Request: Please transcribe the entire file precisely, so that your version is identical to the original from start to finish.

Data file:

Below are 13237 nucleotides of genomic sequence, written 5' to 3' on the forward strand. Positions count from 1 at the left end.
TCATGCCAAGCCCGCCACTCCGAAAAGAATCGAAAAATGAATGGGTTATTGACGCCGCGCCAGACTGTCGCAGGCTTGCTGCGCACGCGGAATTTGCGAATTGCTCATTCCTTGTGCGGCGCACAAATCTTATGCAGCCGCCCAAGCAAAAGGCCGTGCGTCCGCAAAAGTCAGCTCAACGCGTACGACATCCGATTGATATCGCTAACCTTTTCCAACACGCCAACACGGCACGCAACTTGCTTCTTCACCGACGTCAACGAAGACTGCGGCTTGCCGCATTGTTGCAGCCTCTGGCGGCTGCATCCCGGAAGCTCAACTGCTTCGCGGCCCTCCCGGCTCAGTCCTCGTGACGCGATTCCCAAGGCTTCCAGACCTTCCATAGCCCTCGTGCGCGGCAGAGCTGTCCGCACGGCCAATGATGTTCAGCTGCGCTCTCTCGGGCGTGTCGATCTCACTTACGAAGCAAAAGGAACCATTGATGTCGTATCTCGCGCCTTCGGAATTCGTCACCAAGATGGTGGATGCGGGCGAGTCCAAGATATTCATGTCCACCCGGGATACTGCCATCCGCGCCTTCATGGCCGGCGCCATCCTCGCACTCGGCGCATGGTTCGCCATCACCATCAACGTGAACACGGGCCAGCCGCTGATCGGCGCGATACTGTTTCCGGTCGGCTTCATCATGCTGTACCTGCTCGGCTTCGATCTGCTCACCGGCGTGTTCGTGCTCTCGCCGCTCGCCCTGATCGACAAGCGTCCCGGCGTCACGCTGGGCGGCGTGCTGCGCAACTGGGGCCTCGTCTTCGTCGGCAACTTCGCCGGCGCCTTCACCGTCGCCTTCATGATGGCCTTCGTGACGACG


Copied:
Below are 13237 nucleotides of genomic sequence, written 5' to 3' on the forward strand. Positions count from 1 at the left end.
TCATGCCAAGCCCGCCACTCCGAAAAGAATCGAAAAATGAATGGGTTATTGACGCCGCGCCAGACTGTCGCAGGCTTGCTGCGCACGCGGAATTTGCGAATTGCTCATTCCTTGTGCGGCGCACAAATCTTATGCAGCCGCCCAAGCAAAAGGCCGTGCGTCCGCAAAAGTCAGCTCAACGCGTACGACATCCGATTGATATCGCTAACCTTTTCCAACACGCCAACACGGCACGCAACTTGCTTCTTCACCGACGTCAACGAAGACTGCGGCTTGCCGCATTGTTGCAGCCTCTGGCGGCTGCATCCCGGAAGCTCAACTGCTTCGCGGCCCTCCCGGCTCAGTCCTCGTGACGCGATTCCCAAGGCTTCCAGACCTTCCATAGCCCTCGTGCGCGGCAGAGCTGTCCGCACGGCCAATGATGTTCAGCTGCGCTCTCTCGGGCGTGTCGATCTCACTTACGAAGCAAAAGGAACCATTGATGTCGTATCTCGCGCCTTCGGAATTCGTCACCAAGATGGTGGATGCGGGCGAGTCCAAGATATTCATGTCCACCCGGGATACTGCCATCCGCGCCTTCATGGCCGGCGCCATCCTCGCACTCGGCGCATGGTTCGCCATCACCATCAACGTGAACACGGGCCAGCCGCTGATCGGCGCGATACTGTTTCCGGTCGGCTTCATCATGCTGTACCTGCTCGGCTTCGATCTGCTCACCGGCGTGTTCGTGCTCTCGCCGCTCGCCCTGATCGACAAGCGTCCCGGCGTCACGCTGGGCGGCGTGCTGCGCAACTGGGGCCTCGTCTTCGTCGGCAACTTCGCCGGCGCCTTCACCGTCGCCTTCATGATGGCCTTCGTGACGACG